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OneRouge Community Check-In - Week 180

Some numbers to keep in mind. 36. 4. 1. 36: In October 36% of Louisiana residents showed up to cast a vote in the Gubernatorial primary...well, it could have been a primary. "Records show that AG Jeff Landry won the governor's office with 547,827 votes. Louisiana has 2,970,167 registered voters - meaning that Landry was elected by getting 18 percent of the votes cast." What is certain is that it was the lowest turn out in decades. But even with the Governor's race decided still there are things and people on the ballot. And in case you are playing long at home, this is what it meant by "down ballot" issues. 4: There were 4 constitutional amendments on the ballot. All 4 passed. There will be 4 more this month. These 4 runoff seats need to be filled

1: OneRouge was joined this Friday by our resident Election Educators... Alfreda Tillman Bester - Special Counsel for Human Services | Southern University Law Center

Jan Moller - Executive Director | Louisiana Budget Project

Also, early voting is Friday, November 3 through Saturday, November 11 (excluding Sunday, November 5, and Veterans Day on November 10) from 8:30 a.m. to 6 p.m.

Enlight, Unite, & Ignite!



​​Pepper Roussel: Y'all know how much I love y'all spending part of your Friday morning with me. I particularly love the days that we start off with our resident election educators. And so I wanted to make sure that we had enough time. So it feels like every time we have these discussions that I don't leave you enough time to wrangle, harass, educate random folk at the checkout.

Days get longer, start on Sunday or shorter because the nights get longer? I know that when it gets dark at four o'clock to have these conversations about folk or excuse me with folk about what's going on, right? We won't spend or I am not going to focus on the fact 36% of people who showed up to vote.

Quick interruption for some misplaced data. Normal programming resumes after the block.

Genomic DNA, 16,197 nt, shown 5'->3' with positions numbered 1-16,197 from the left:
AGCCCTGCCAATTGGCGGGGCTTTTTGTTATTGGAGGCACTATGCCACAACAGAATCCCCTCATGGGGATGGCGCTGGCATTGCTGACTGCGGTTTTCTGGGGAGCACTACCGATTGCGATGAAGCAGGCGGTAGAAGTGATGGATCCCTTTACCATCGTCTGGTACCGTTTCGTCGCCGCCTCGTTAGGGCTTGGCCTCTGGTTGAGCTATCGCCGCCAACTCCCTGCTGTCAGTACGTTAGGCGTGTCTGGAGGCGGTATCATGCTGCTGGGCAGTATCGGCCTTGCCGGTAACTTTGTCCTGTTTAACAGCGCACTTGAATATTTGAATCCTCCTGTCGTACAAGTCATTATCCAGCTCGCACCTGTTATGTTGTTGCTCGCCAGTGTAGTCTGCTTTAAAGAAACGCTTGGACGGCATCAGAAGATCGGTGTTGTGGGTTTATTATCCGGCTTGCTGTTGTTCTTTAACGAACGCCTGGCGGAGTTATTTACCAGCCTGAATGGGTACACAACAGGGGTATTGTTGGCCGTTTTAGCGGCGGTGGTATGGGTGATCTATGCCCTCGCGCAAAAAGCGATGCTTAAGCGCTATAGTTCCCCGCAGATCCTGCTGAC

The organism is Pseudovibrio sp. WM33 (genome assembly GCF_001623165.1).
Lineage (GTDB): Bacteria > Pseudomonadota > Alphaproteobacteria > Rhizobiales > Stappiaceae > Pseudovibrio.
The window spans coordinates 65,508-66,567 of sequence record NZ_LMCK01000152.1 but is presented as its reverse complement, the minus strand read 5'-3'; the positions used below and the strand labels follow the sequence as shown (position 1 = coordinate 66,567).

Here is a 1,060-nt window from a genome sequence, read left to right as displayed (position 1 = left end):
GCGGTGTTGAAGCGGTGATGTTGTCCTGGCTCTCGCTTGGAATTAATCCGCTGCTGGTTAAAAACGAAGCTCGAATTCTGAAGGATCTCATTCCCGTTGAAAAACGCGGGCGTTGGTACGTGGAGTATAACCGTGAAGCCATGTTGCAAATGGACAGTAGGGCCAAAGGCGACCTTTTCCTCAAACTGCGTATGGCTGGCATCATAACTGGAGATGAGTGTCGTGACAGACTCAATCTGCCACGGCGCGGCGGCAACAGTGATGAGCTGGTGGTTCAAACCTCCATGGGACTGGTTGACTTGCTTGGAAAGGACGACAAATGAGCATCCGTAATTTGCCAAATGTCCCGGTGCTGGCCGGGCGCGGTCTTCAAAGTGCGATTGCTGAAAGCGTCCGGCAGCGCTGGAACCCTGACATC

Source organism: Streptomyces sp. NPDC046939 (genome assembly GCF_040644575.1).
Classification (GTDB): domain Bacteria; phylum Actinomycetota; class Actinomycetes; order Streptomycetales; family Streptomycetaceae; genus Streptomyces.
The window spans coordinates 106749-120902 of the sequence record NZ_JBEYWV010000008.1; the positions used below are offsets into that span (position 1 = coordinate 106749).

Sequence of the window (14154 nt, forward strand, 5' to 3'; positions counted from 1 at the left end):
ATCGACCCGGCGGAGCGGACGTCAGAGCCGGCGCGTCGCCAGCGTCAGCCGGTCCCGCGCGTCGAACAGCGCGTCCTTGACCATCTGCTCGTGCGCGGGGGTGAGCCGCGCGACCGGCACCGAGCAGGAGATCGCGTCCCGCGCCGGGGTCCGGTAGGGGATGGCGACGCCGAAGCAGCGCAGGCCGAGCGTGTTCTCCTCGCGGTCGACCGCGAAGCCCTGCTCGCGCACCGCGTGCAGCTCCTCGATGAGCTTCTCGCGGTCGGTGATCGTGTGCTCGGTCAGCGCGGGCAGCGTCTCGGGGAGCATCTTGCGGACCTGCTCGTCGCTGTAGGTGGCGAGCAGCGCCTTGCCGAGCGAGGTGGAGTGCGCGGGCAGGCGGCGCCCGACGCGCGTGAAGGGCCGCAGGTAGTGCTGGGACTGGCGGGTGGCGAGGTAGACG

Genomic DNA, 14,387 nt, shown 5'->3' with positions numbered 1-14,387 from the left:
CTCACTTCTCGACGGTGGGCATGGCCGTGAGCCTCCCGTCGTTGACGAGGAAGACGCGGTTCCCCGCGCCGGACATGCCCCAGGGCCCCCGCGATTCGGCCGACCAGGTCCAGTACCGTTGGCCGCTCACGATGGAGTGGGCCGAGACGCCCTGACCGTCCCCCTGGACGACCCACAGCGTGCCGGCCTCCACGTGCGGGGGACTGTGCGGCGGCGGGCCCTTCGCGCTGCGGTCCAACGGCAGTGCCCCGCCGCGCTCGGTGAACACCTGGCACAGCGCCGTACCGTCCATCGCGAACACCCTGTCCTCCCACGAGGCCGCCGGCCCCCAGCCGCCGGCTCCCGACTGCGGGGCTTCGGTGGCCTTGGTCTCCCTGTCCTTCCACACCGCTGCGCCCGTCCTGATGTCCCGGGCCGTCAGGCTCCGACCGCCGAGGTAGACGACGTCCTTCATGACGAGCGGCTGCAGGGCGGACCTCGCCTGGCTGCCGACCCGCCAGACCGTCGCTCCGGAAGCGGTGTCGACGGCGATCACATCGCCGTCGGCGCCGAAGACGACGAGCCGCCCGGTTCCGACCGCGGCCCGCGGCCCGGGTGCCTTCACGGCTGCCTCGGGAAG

Although it looks like from that tilt of the head from Alfreda Tillman Bester… What I will say is that it's more than just the gubernatorial election, right? So from what I understand since the secretary of state record back to 1999, this was the lowest turnout that we have had, including the year that Jindal was up for reelection, which says so many things.

The important thing is that we know and understand what is on the actual ballot. So there are constitutional amendments. There are at least four, including the secretary of state seats that are up for grabs. And there, there are generally just some things that we need to know y'all. I am going to step aside and we'll go with ladies first.

I think maybe since she's already off mute. Alfreda Tillman Bester, please let us know what we need to know. Good morning, everybody.

Alfreda Tillman Bester: For those of you who have not had the pleasure of meeting, I'm Alfreda Tillman Vestor, and I currently serve as special counsel for human services at Southern University Law Center and host of Perspectives on WTQT 106.1 FM here in Baton Rouge. Prior to becoming special counsel at Southern University Law Center, I served for 12 years as general counsel for the Louisiana State Conference of the NAACP. And I previously served as chair of the sponsoring committee for an urban league chapter here in Baton Rouge.

So there was an election. On Saturday, October 14th, 2023 and Pepper was being very generous when she said 36% of the people showed up because actually it was only 35.8%, which means that 64.2% of our registered voters decided to stay home and just let the chips fall where they may.. And I hate to say it this way, but this is how it feels to me. So I'm going to say it. It means that only 35.8% of the registered voters in Louisiana cared enough about the future of this state to take 10 minutes in the scope of eight available days, eight available days, including early voting to just show up and make their voices heard.

Many of our citizens are going to regret that irresponsible and fateful decision. And for those of us who have warned you for the last year about how crucial this election was, I'm going to be the one who says, I don't want to hear from, hear any complaints, um, for the next four years. And trust me, you're going to have some complaints.

This is just a reminder that elections matter. But for those who fail to show up on October 14th, you have another opportunity to at least partially redeem yourselves. For the rest of us, we still have work to do. It's not done yet. There's a general election that's scheduled for November 18th for the runoffs, as Pepper was saying, for Secretary of State.

Attorney Gwen Collins Greenup is competing with the current Secretary of State's first assistant Nancy Landry. Financial Planner Dustin Granger is competing with former Congressman and Trump Administration official John Fleming for the treasurer. And Attorney General, I'm sorry, Attorney Lindsey Cheek is competing with the current Staff member of the current Attorney General Liz Murrell for the Attorney General's position.

The general election, like I said, is a runoff for the Attorney General and Secretary of State. And there are also some legislative seats that are being contested on that day. And we have four constitutional amendments that Jan and I are going to talk to you about. about a little bit later. Early voting starts today.